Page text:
Finally, I appeal to each and every philatelist, the stamp lover, and of course, the lover of this country to visit this show. If not for all the days, for a few days. But please do visit. I am eagerly waiting for you all there along with the hardworking team of AMRITPEX which of course is comprised of dedicated stalwarts of PCI. Looking forward to seeing you all there.

Recent Indian Issues 

3 November 2022 : Assam Medical College – Rs 5

25 November 2022 : 175 years of IIT Roorkee – Rs 5

12 December 2022 :  Pa Togan Sangama - Rs 5

13 December 2022 : Sardar School, Jodhpur – Rs 5

13 December 2022 : Shri Aurbindo 150th Birth Anniversary- Rs150

31 December 2022 :  Visamanbapu - Rs 5

 New Postal Stationery

New Picture Postcard

BR Ambedkar Police Academy, Moradabad

New Pictorial Cancellations

Merry Christmas

Discover India Through Stamps

Amritpex 2023

On the occasion of Amritpex-2023, Press meet was organised and a special cancellation was released today by   Chief Postmaster General, Maharashtra Circle.

Female Warriors

Special cancellation released by India Post, U.P. Circle.

Ram Vangaman Path : Special Cancellation by UP Circle

Police Training College, Sub Post office, Moradabad

New Special Covers

14 November 2022 : Amritpex 2022

17 December 2022 : St. Xavier Alumni Association, Patna

21 December 2022 : International Cultural Jamboree, Moodbidri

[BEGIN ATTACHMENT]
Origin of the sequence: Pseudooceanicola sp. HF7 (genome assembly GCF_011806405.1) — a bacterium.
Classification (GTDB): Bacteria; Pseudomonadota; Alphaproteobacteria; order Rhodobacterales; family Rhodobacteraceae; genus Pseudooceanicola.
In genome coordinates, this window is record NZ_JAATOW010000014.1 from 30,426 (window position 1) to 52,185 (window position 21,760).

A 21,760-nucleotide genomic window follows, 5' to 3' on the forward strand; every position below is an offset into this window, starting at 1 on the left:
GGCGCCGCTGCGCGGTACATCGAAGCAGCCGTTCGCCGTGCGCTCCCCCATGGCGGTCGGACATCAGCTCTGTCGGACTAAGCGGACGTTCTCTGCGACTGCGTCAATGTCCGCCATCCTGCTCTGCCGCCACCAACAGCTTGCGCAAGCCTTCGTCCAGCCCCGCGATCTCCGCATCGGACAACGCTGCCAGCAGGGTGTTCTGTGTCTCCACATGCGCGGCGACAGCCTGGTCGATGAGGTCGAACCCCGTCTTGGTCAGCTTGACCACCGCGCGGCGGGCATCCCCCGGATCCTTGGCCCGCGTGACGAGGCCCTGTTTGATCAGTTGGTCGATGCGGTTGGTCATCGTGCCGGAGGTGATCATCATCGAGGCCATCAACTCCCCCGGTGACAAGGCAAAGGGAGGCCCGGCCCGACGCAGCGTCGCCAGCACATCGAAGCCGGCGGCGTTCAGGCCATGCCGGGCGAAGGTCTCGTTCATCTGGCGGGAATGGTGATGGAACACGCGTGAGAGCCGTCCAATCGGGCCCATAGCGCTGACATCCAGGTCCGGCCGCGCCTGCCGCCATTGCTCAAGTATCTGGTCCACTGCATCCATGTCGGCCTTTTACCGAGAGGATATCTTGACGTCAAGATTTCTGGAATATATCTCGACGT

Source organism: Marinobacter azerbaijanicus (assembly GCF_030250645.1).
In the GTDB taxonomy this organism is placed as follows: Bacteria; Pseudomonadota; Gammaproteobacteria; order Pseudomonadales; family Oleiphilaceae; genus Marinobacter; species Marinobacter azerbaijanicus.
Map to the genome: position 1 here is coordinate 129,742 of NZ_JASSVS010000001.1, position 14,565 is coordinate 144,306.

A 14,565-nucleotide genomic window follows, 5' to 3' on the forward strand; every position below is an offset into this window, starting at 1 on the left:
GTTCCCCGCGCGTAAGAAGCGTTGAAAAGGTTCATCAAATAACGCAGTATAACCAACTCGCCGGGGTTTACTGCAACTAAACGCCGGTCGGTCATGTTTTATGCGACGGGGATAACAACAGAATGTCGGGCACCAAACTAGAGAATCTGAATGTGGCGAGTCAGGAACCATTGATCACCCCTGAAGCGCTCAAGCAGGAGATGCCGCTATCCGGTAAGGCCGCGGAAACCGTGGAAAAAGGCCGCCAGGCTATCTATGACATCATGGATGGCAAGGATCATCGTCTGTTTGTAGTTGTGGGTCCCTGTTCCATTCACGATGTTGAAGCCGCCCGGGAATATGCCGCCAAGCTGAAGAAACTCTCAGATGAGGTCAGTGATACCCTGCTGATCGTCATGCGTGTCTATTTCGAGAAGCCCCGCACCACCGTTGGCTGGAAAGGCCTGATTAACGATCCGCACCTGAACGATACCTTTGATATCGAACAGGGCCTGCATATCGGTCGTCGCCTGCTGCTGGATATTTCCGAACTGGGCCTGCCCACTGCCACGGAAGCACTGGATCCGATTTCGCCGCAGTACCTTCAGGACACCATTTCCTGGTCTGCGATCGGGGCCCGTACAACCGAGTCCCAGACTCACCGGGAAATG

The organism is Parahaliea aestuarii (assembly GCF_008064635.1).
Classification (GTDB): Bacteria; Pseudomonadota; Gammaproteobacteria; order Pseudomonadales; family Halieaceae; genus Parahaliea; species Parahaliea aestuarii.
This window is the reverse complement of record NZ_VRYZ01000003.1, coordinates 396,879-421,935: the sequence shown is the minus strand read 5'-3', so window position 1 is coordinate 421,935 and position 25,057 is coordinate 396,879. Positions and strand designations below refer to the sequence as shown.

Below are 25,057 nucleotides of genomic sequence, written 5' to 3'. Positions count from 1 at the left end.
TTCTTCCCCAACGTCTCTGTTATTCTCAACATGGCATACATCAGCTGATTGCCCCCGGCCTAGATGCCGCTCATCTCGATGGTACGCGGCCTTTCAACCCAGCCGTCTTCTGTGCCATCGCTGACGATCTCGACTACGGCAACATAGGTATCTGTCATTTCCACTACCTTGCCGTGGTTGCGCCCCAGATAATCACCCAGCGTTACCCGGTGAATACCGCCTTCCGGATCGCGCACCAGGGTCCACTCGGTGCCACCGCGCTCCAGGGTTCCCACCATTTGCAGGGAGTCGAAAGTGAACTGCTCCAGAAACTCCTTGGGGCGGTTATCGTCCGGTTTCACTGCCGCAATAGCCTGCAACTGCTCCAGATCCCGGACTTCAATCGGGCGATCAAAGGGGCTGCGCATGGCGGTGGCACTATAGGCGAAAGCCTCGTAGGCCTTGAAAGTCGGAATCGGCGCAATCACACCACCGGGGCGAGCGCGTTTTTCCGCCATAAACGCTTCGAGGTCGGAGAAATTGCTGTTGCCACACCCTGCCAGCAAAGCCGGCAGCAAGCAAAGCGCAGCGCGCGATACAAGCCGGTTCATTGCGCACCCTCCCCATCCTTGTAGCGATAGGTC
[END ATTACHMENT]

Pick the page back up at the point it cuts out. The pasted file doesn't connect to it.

29 December 2022 : Dr BR Ambedkar UP Police Academy


In the News

NZ 2023 

NZ 2023 The 38th Asian International Stamp Exhibition is being held under the patronage of the Federation of Inter-Asian Philately (FIAP) from May 4 to 7, 2023 in Auckland, New Zealand. Participation is open in all Classes - FIAP Championship, Traditional, Postal History, Postal Stationery, Aerophilately, Astrophilately, Thematic, Maximaphily, Revenues, Modern Philately, Open Philately, Picture Postcards, One Frame, and Youth.


 The National Commissioner for India is Mr. Madhukar Jhingan, 


IBRA 2023

IBRA 2023 and 33st International Stamp Fair will be held at Hall 1 and 2, Messe Essen, Germany from 25 to 28 May, 2023. Mr. Madhukar Jhingan is  National Commissioner for India for the IBRA 2023.:  Email:   (M) +91-9811160965

IBRA 2023 is being organized by the German Federation of Philatelists (BDPh) under the Patronage of International Philatelic Federation (FIP) With a capacity of 2800 display frames, IBRA 2023 is the first General World exhibition since 2019, with participation open in all Classes - FIP Championship, Traditional, Postal History, Postal Stationery, Aerophilately, Astrophilately, Thematic, Maximaphily, Revenues, Modern Philately, Open Philately, Picture Postcards, One Frame, Youth, and Philatelic Literature.

Concept of One Frame Exhibits (OFE)

by Jussi Tuori, FIP Vice President

One of the important features in today’s philately has been to create new attractive ways to collect and exhibit. We have seen this in the present classes like in Postal History, Thematics and Traditional and also in new ideas like One Frame Exhibits, Open Class and other new exhibiting concepts currently being under development.